Best Book of the Year: Nixon's Comrades: A Kremlin Note Taker Remembers
I have just finished one of the best books I have read this year and possibly this century - Nixon's Comrades. Nixon was clearly a complex figure and it is difficult to know how history might have portrayed him had Watergate not happened. As I have said in previous blogs he achieved a lot of positive actions the setting up of EPA, supporting the establishment of UNFPA and UNEP. America could have had universal health coverage in 1972 if they had accepted the proposal he put forward - similar to what Obama did in 2008 - 36 years later - bringing China into the family of nations as a UN member. This book also shows the role he played in making the world a little safer.
I grew up during the cold war and the real threat of a nuclear summer. MAD for us was not only a great marvel comic but stood for Mutely Assured Destruction (MAD).
I have always been an a avid reader of political books such as Robert Kennedy's Thirteen Days: A Memoir of the Cuban Missile Crisis and the Memoirs of Richard Nixon. I had never read a book from the Russian side and I have to say I found it fascinating. To add to this that I knew the author Andrey Vavilov originally as a Russian negotiator as Deputy Permanent Representative of Russia to UNEP and HABITAT in Nairobi from 1995 to 2000,
I had never realized the role he had played in the 1960's and in particular the 1970's as an interpreter and author of the confidential memorandum of conversations at some of the most critical meetings between the US and Russia and in particular between Brezhnev and Nixon. He was sometimes the only other person in the room as Nixon did not trust the US note takers not to leak what they heard so he relied on Andrey and other Russians. The book gives an insight to the people themselves who took part in these critical meetings and in particular what the Russian approach was to these meetings. This continued under Presidents Ford and Carter to try and move us away from a nuclear exchange,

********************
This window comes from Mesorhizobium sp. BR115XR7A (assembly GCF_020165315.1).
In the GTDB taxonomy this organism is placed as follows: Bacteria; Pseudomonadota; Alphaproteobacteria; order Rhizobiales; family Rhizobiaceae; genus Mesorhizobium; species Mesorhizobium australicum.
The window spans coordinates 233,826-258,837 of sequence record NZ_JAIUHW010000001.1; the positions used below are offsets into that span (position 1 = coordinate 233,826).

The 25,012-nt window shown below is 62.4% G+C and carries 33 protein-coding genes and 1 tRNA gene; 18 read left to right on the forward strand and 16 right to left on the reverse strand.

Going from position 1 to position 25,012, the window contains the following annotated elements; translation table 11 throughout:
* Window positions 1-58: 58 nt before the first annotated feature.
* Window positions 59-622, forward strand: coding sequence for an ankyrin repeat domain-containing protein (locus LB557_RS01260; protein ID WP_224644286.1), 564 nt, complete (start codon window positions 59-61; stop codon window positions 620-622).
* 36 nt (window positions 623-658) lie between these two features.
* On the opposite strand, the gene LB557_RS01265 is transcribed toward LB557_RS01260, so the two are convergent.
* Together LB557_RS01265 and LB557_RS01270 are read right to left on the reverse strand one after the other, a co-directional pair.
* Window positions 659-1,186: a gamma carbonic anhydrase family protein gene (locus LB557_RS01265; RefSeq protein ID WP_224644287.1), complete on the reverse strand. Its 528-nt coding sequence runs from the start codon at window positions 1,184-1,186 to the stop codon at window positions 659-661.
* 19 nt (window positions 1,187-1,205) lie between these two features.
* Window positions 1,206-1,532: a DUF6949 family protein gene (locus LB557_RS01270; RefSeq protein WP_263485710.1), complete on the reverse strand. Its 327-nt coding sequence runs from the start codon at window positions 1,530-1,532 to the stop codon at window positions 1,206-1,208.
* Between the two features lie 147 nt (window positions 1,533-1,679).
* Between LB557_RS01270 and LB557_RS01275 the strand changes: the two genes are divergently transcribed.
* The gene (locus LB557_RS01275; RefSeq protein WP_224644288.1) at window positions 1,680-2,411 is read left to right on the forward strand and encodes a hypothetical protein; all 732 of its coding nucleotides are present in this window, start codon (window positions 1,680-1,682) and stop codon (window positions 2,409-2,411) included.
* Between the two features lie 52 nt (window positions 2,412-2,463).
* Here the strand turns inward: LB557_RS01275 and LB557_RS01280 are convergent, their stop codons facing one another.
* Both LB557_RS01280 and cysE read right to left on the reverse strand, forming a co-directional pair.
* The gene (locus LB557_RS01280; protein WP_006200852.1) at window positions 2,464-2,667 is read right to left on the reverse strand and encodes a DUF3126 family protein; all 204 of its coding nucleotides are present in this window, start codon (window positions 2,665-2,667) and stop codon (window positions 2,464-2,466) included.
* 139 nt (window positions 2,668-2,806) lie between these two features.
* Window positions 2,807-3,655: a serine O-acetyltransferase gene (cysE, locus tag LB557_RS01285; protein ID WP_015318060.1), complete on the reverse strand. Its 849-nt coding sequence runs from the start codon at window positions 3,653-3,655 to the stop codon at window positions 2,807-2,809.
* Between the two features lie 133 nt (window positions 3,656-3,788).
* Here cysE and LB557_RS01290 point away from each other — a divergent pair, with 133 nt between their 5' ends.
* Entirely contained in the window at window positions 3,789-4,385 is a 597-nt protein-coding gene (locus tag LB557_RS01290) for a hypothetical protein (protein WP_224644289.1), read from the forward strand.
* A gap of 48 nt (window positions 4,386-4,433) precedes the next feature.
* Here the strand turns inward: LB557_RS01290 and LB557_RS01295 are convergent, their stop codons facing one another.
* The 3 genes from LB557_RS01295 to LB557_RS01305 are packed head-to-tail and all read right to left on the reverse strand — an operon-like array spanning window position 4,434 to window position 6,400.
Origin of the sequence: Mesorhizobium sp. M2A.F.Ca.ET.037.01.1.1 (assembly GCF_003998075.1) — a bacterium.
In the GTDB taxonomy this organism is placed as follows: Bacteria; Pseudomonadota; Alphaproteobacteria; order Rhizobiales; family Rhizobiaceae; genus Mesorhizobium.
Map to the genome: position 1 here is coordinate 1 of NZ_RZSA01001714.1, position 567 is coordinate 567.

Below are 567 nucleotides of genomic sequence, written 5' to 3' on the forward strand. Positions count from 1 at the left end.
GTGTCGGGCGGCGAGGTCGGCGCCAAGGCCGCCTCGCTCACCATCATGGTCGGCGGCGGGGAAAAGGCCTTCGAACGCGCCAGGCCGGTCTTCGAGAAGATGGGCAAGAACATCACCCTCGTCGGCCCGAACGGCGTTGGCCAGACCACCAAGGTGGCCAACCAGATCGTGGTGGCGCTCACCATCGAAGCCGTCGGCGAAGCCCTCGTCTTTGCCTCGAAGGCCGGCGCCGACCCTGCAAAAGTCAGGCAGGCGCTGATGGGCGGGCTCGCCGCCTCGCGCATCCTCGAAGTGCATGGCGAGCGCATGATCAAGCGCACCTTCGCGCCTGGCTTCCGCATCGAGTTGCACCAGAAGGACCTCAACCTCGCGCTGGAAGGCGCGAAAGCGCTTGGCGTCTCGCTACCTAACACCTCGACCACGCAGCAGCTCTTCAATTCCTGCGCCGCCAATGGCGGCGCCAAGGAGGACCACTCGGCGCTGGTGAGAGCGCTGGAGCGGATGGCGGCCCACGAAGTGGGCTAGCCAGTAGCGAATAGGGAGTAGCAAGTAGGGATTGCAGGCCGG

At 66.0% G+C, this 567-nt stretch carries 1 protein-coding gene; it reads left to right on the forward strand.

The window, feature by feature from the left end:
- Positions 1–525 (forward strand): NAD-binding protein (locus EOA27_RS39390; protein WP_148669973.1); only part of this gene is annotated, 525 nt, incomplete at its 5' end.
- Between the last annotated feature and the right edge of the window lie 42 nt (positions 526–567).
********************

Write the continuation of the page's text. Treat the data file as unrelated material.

Some of these negotiations were continued as Nixon was dealing with Watergate and Brezhenev's poor health was becoming worse. It is worth reflecting that even thought both leaders were having problems they were able to focus and work together on possibly the most important issues on that time such as the Strategic Arms Limitation Talks (SALT) treaties. SALT 1 led to the Anti-Ballistic Missile Treaty and an interim agreement between the two countries
The book also gives fascinating insights of the supporting characters such as Kissinger(the Russians called him Terminator) and Gromyko and the role they also took.
For a short period the world did have two super powers and they negotiated as such. After Nixon the US returned to an arms race and that did under President Reagan cause the bankruptcy of the USSR trying to keep parity.
The book is full of wonderful quotes I particularly like the one from Andrei Gromyko: "For a diplomat its better to remain silent on a hundred occasions than to say something silly once...Better ten years of negotiations than one day of war." it reminds of John F Kennedy's warning from the early 1960's: "Let us never negotiate out of fear. But let us never fear to negotiate."
In 2013 an opinion poll for the greatest Soviet leader saw Brezhnev top the list with 56%. There is a fond looking back at that era where in the USSR as a time of safe streets, affordable housing, job security and free healthcare and education. Why we can not all have this and democracy I don't know.....
Nixon described the three men facing him across the table in a fascinating way. He described Podgorny as "a Midwestern senator," Kosygin a Communist "aristocrat", and Brezhnev "a big Irish boss" or Chicago "Mayor Daley." It helped me in understanding the people I had little knowledge of. I could start to see these people and understand how they might be approaching the negotiations based on my understanding of US politicians - bizarre .
Finally I strongly recommend this book for those who lived through the cold war but also for those that didn't. this generation should understand what has happened in the past as it often informs the way we should address issues in the future. Nixon's Comrades is only available as a kindle download I hope you have as much enjoyment reading it as I have.
5* a must read book.
I found this Book very interesting with regards to the views of the personal style and type of person Leonid Brezhnev was as recounted by Andrey Vavilov .... The work involved when translating is really something .... I would recommend this book to anyone interested in the Cold War !!!ReplyDelete